I’ve been getting a question frequently: how long should my blog posts be? Is there a minimum word amount for blog posts? Maximum?
No. There isn’t. People will tell you otherwise, but I’m telling you there isn’t.
Side note: this only counts when online. Magazines and other print media will require specific word counts because of space. I’m not saying that you should ignore those word counts. In fact, those word counts are extremely important. The only time word count really doesn’t matter is when online.
If you charge a flat rate per word, you should stop doing that right now. Charge per piece. Not per word. I’ll talk more about that in a future post.
Blog post word count doesn’t matter, even for SEO.
In SEO (Search Engine Optimization), the rule of thumb is frequently changing on blog post length. It was 300 words. Then bumped up to 500 words. Then bumped up to 1000 words. I don’t keep up with it anymore, so I don’t even know where it is now.
It doesn’t matter.
Google and the other search engines are going to find your content if your content is good. They’ll rank it well if your content is good. Focus on creating valuable content for readers, and you won’t need to worry about those stupid SEO rules.
The thing about those SEO rules is that they had to be enforced because SEO’s were all posting as much trash as possible. It was all about more pages and more keyword optimization and stuffing and all that. Of course, they’re trying to get hundreds, if not thousands, of pages out every month, which is expensive, so they shoot for lowest word count possible to get them all out. There can’t be duplicate content, either, so each page needs to be written individually.
The problem with SEO is that it has always encouraged sketchy practices, work-arounds, and generally just trashy work for the sake of getting more rankings. SEO’s would sell companies that more rankings are important.
What’s important is getting the right traffic, not as much traffic as possible, and then turning that traffic into leads/conversions. Of course, that has been done with SEO by many companies, but I have found that all companies do much better when they focus less on SEO and more on content marketing.
Of course, I still write with SEO in mind, but I’m focused more on providing value to readers and website visitors, which ultimately turns them into customers and clients.
Get the point across in as many words as you need.
Here’s the thing about writing content that provides value: the word count doesn’t matter as long as you get the point across.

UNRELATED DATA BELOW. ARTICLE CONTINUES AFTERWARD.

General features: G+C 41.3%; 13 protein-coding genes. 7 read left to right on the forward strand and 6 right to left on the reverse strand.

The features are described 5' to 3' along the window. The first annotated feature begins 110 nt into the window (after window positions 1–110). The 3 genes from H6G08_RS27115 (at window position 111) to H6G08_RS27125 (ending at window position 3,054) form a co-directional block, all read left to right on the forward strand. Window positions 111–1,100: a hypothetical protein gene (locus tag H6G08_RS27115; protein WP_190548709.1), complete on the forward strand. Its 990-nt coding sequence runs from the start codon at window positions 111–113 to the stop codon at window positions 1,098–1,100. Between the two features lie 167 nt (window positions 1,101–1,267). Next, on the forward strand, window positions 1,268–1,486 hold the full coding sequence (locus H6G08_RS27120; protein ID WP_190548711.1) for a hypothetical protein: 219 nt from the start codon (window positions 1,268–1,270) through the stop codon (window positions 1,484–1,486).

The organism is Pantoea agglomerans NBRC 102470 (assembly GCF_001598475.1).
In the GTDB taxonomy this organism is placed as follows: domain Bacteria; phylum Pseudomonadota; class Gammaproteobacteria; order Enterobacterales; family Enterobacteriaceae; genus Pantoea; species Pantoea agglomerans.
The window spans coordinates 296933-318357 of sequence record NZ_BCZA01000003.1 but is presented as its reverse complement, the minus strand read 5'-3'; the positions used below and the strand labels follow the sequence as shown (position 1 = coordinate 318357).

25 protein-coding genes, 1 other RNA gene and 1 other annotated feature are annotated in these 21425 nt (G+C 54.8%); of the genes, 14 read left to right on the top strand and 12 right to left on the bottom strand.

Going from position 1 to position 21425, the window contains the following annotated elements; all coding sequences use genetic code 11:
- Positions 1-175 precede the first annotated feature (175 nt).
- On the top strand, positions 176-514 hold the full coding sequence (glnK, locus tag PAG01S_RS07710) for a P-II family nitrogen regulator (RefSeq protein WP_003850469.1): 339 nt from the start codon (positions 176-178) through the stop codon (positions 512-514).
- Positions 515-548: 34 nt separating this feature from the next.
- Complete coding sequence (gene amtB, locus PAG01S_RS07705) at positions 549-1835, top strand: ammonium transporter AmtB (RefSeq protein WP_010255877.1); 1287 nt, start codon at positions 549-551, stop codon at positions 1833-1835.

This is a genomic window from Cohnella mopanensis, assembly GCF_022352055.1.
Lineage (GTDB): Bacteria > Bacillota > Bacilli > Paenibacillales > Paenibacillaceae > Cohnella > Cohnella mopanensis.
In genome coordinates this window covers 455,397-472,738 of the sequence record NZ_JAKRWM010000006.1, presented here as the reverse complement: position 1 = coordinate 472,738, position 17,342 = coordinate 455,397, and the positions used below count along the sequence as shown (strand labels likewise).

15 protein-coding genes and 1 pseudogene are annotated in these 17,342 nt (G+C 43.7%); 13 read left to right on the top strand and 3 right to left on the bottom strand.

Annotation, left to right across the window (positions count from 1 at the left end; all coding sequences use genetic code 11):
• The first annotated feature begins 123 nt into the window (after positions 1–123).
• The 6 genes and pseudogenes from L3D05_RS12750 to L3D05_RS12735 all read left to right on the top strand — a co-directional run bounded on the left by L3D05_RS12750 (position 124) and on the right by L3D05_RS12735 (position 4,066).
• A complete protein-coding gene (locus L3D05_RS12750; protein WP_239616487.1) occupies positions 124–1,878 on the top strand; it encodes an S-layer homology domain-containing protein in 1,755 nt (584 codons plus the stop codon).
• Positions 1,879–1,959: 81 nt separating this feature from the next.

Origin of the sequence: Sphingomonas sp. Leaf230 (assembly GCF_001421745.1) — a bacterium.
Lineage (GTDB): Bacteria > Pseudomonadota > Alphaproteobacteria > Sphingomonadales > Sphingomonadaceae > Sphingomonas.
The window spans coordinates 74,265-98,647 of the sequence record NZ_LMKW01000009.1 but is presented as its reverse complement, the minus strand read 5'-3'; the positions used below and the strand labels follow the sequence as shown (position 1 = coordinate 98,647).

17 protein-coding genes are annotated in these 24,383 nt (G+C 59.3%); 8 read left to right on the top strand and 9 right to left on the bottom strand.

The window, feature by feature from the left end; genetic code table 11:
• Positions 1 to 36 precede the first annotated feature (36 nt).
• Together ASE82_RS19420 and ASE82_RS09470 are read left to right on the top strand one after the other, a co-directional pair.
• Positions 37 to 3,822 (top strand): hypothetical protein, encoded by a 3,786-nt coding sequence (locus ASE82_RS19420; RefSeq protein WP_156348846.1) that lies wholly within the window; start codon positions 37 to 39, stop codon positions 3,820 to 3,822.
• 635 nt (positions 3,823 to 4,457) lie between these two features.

You need to provide the value the user is looking for.
If they found you on Google, because you’re ranking well, they’re looking for an answer to their question. Answer it. Don’t fluff the content with a bunch of BS in the beginning or end to reach the wordcount that some SEO recommended to you for every page.
A lot of stuff, especially “how to” guides, will come under whatever word count is recommended. I bet you can find a ton of them ranking well in Google that are under 500, 300, even 100 words.
They’re ranking well because they have been seen to provide value to visitors to the site. The people who read the content share it because it answered their question and they want the rest of the world to know the answer to their problems, too. People are nice like that. Sometimes.
If clients want a specific word count, obviously do it.
Some clients aren’t going to know this. Or they’ve heard it and they don’t understand. It’s not your job to educate them. It’s not worth your time to educate them. Those clients are going to ask for specific maximum and minimum word counts.
Sean McCabe would say those aren’t the clients you want. And, he’s right. But until you’ve switched over to Value Based Pricing model he teaches, and ditch scarcity mindset, you’ll be taking clients on that want specific word counts. And that’s okay. Take them and do their word counts. Get your pay. Save up for Value Based Pricing and get out of scarcity mindset. Or, even better, go get a day job and then only take on good clients.
This was supposed to be a short article to prove a point, but it ended up being well over 1500 words because there was so much to say.
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